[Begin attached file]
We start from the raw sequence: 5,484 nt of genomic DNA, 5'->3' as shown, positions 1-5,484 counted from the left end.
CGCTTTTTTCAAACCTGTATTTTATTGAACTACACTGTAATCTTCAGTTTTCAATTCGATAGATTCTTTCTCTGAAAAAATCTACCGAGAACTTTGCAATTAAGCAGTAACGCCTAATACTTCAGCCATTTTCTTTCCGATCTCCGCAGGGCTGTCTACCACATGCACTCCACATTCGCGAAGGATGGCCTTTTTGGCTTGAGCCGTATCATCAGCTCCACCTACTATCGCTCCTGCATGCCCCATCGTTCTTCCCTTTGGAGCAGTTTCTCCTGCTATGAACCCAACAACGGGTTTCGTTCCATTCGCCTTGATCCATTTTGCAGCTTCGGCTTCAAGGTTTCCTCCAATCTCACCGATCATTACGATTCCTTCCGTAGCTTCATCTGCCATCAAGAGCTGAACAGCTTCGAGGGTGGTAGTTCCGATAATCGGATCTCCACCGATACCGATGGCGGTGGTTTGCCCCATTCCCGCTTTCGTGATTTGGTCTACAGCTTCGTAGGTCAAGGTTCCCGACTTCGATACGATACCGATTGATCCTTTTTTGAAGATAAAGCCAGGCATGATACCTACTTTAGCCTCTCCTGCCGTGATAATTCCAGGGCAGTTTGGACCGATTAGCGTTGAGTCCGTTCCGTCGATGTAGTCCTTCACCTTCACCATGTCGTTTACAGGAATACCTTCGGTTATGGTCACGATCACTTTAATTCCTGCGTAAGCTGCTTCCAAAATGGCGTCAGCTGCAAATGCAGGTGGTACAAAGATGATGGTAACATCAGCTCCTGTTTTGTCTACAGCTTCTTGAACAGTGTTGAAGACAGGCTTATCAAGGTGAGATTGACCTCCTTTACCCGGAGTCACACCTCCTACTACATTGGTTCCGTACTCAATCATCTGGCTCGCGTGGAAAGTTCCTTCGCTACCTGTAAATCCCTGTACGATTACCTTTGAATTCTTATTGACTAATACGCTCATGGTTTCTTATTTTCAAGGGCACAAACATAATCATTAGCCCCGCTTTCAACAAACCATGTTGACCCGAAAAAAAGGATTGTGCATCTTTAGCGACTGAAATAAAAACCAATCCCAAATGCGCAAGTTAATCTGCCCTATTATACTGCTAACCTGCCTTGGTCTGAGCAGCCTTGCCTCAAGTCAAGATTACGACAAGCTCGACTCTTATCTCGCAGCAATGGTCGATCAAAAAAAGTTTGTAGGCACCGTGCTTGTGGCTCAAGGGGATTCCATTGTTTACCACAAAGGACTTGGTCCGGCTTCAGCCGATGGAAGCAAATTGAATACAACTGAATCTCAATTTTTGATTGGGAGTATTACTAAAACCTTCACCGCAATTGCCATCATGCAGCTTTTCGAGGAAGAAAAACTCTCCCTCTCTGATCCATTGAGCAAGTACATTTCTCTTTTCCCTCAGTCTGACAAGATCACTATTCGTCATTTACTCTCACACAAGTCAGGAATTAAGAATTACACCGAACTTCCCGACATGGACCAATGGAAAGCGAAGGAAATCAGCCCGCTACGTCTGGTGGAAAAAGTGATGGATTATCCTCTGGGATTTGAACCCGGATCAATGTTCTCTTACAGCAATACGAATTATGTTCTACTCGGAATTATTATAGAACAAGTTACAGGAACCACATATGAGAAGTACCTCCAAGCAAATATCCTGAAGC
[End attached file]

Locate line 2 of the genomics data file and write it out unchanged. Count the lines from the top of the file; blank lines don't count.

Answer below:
CGCTTTTTTCAAACCTGTATTTTATTGAACTACACTGTAATCTTCAGTTTTCAATTCGATAGATTCTTTCTCTGAAAAAATCTACCGAGAACTTTGCAATTAAGCAGTAACGCCTAATACTTCAGCCATTTTCTTTCCGATCTCCGCAGGGCTGTCTACCACATGCACTCCACATTCGCGAAGGATGGCCTTTTTGGCTTGAGCCGTATCATCAGCTCCACCTACTATCGCTCCTGCATGCCCCATCGTTCTTCCCTTTGGAGCAGTTTCTCCTGCTATGAACCCAACAACGGGTTTCGTTCCATTCGCCTTGATCCATTTTGCAGCTTCGGCTTCAAGGTTTCCTCCAATCTCACCGATCATTACGATTCCTTCCGTAGCTTCATCTGCCATCAAGAGCTGAACAGCTTCGAGGGTGGTAGTTCCGATAATCGGATCTCCACCGATACCGATGGCGGTGGTTTGCCCCATTCCCGCTTTCGTGATTTGGTCTACAGCTTCGTAGGTCAAGGTTCCCGACTTCGATACGATACCGATTGATCCTTTTTTGAAGATAAAGCCAGGCATGATACCTACTTTAGCCTCTCCTGCCGTGATAATTCCAGGGCAGTTTGGACCGATTAGCGTTGAGTCCGTTCCGTCGATGTAGTCCTTCACCTTCACCATGTCGTTTACAGGAATACCTTCGGTTATGGTCACGATCACTTTAATTCCTGCGTAAGCTGCTTCCAAAATGGCGTCAGCTGCAAATGCAGGTGGTACAAAGATGATGGTAACATCAGCTCCTGTTTTGTCTACAGCTTCTTGAACAGTGTTGAAGACAGGCTTATCAAGGTGAGATTGACCTCCTTTACCCGGAGTCACACCTCCTACTACATTGGTTCCGTACTCAATCATCTGGCTCGCGTGGAAAGTTCCTTCGCTACCTGTAAATCCCTGTACGATTACCTTTGAATTCTTATTGACTAATACGCTCATGGTTTCTTATTTTCAAGGGCACAAACATAATCATTAGCCCCGCTTTCAACAAACCATGTTGACCCGAAAAAAAGGATTGTGCATCTTTAGCGACTGAAATAAAAACCAATCCCAAATGCGCAAGTTAATCTGCCCTATTATACTGCTAACCTGCCTTGGTCTGAGCAGCCTTGCCTCAAGTCAAGATTACGACAAGCTCGACTCTTATCTCGCAGCAATGGTCGATCAAAAAAAGTTTGTAGGCACCGTGCTTGTGGCTCAAGGGGATTCCATTGTTTACCACAAAGGACTTGGTCCGGCTTCAGCCGATGGAAGCAAATTGAATACAACTGAATCTCAATTTTTGATTGGGAGTATTACTAAAACCTTCACCGCAATTGCCATCATGCAGCTTTTCGAGGAAGAAAAACTCTCCCTCTCTGATCCATTGAGCAAGTACATTTCTCTTTTCCCTCAGTCTGACAAGATCACTATTCGTCATTTACTCTCACACAAGTCAGGAATTAAGAATTACACCGAACTTCCCGACATGGACCAATGGAAAGCGAAGGAAATCAGCCCGCTACGTCTGGTGGAAAAAGTGATGGATTATCCTCTGGGATTTGAACCCGGATCAATGTTCTCTTACAGCAATACGAATTATGTTCTACTCGGAATTATTATAGAACAAGTTACAGGAACCACATATGAGAAGTACCTCCAAGCAAATATCCTGAAGC